Most banks today are still investing in degradation, but what if they could catalyse regeneration, leaving the world healthier, wealthier, more viable and more sustainable? Now, there is a story that I would like to see unfold.

Our car-infested cities are making people more obtuse.

My dystopia for learning is that we are descending into even lower levels of awareness and consciousness. And we have created the ideal conditions for that to happen. Research shows that pollution, and especially air pollution, has significant negative impacts on cognitive abilities. So, our car-infested cities are making people more obtuse.

My dream is that we will finally realise that what we do to nature, we do to ourselves. This insight could activate us into a fundamental transformation of the ways in which we think (because it is our thinking that shapes the material world), of the ways in which we behave (the things we do for each other, who we need to be to move the world forward) and of the ways in which we design, develop and organise the world.

Leen Gorissen:

  • Ph.D. in Biology, is specialised in ecology, transition science, regenerative design and bio-inspired innovation
  • Author of the recent book ‘Building the Future of Innovation on millions of years of Natural Intelligence’
  • Founder of Centre4NI, a catalyst that helps organisations and businesses to innovate like nature does
  • Frequently asked to evaluate innovation projects by the European Commission


Marion Fields, Finland:

“I have been interested in futures thinking ever since my organisation, the Sivis Study Centre, conducted its first voluntary sector skills needs survey in 2012. I am interested in discovering how we can provide learning that helps adults acquire competences to help them make sense of the world, both today and tomorrow.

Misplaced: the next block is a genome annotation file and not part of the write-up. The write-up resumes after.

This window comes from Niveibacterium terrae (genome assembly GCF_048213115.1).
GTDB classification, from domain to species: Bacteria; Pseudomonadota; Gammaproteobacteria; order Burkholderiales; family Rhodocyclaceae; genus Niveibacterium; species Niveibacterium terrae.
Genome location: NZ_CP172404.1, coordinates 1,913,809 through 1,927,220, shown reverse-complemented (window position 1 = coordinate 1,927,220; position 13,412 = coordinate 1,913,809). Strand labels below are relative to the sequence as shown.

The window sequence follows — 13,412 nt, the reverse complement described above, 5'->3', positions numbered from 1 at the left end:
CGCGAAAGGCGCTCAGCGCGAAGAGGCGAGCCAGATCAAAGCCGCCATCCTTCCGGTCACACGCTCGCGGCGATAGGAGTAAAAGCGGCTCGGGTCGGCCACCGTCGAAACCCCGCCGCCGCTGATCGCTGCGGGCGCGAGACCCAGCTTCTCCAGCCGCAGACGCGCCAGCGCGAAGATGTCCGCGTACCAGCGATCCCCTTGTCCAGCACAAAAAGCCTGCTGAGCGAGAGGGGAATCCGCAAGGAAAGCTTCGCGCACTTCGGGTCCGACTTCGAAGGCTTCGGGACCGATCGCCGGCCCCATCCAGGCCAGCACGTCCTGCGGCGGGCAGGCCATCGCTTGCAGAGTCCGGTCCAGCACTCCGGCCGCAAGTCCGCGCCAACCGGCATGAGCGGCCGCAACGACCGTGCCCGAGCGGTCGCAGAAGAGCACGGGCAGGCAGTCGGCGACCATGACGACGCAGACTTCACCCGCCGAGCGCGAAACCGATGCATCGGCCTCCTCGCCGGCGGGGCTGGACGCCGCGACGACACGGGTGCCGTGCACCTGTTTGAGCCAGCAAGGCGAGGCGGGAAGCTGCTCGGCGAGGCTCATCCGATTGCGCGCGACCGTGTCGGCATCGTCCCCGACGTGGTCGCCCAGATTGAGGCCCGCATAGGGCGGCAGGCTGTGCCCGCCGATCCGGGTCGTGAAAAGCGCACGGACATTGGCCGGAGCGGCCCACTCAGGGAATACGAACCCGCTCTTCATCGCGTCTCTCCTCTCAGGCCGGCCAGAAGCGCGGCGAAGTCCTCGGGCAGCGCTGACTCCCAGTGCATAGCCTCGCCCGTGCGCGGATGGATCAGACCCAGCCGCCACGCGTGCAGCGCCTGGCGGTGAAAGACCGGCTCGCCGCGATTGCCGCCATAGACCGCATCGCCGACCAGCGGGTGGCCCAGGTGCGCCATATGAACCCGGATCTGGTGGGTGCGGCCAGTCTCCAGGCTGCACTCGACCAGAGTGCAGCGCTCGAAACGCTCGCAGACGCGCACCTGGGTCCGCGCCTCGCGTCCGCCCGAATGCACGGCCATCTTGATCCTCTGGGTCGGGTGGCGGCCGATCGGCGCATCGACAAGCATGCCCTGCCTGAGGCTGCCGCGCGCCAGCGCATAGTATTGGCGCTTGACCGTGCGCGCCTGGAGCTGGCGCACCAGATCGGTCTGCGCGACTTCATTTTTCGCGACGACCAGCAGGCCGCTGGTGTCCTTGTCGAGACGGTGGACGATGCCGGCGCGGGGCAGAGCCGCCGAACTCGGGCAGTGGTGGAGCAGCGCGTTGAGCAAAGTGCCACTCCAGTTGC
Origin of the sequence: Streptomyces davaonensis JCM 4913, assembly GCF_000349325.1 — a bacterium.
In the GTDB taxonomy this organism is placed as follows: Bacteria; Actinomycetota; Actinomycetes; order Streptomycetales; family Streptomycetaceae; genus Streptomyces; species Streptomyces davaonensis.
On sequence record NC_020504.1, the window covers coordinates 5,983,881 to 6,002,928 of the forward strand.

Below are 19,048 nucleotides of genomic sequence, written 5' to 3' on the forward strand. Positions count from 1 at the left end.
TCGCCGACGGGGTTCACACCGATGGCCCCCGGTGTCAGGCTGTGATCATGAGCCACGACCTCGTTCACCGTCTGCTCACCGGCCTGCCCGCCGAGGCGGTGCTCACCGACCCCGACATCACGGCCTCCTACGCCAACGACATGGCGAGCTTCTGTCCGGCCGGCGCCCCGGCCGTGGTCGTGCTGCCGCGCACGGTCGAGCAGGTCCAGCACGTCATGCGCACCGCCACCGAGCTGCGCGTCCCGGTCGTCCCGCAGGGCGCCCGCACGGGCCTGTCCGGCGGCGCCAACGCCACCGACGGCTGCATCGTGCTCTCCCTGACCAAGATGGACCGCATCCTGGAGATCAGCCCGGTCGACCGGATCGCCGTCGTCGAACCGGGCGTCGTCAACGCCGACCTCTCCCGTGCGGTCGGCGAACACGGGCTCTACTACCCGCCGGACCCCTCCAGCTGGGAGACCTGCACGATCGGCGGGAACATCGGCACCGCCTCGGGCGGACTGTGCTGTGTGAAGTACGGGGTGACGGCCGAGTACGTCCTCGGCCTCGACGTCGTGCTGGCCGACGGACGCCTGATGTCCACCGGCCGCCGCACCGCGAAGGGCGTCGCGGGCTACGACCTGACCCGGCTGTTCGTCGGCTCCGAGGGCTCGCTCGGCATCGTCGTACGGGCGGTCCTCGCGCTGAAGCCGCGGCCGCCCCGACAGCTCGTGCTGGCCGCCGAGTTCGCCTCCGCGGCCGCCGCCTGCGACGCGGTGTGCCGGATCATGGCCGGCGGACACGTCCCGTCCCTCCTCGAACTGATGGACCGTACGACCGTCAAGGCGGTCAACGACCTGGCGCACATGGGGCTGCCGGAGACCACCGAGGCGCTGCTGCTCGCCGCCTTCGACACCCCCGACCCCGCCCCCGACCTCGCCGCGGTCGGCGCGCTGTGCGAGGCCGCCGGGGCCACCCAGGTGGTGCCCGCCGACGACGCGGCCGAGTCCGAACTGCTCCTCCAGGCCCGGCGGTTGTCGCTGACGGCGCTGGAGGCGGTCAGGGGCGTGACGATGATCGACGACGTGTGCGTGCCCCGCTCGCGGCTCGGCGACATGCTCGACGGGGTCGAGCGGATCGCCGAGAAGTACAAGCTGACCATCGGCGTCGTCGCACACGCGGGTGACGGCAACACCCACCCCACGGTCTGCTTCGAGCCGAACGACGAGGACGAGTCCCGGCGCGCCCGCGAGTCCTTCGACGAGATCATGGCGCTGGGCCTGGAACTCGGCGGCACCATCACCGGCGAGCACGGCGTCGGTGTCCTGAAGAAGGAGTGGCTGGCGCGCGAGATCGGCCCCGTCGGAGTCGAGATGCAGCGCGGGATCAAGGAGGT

We have designed a foresight tool for voluntary organisations, as their need for related skills is rising sharply due to growing uncertainty: in 2018 around 40% of respondents from the Finnish voluntary sector chose this as a skills need, but in 2020 this share had risen to 63%.

I am hoping for a renaissance in peer learning.

Uncertainty causes worry. Some voluntary organisations are concerned about losing members and learners: “What if they don’t find their way back after the pandemic.”

Adult education providers have taken huge leaps in going online and managed to reach out, but as we know, throughout Europe the gap in digital skills remains big.  Some of our members were pleasantly surprised, however, when they managed to engage learners they thought would not be able to join online activities.

Another concern is our visibility. Adult education is needed more than ever, but I have been hearing worries about how to demonstrate impact when everything takes place in a digital environment. Can we continue to offer learning that will still transform people’s lives?

We need to rethink community and how we build it online and in hybrid environments. As one solution, I am hoping for a renaissance in peer learning. We should provide our learners with platforms to continue exploring what they have learned together.

I think we need a bit of science fiction in our lives: imagination in our vision and work. I often catch myself surrendering to the tyranny of the now: the inability to imagine different futures and to design learning with that vision in mind. Learners’ needs will change in time.

Still, I am an optimist. Adult education continues to have plenty to offer in helping us to solve the many wicked problems that lie ahead: climate change and the crisis of democracy, to name but a few.“

Marion Fields:

  • Ph.D., works as a specialist at the Sivis Study Centre, a Finnish liberal adult education provider that works with the voluntary sector, supporting learning and education in NGOs and voluntary organisations
  • Current interests in adult education cover foresight, impact, transformative learning, dialogue, sustainability and Bildung as a concept

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Heini Huhtinen worked as the editor-in-chief of Elm Magazine 2/2020-03/2023. Contact: Show all articles by Heini Huhtinen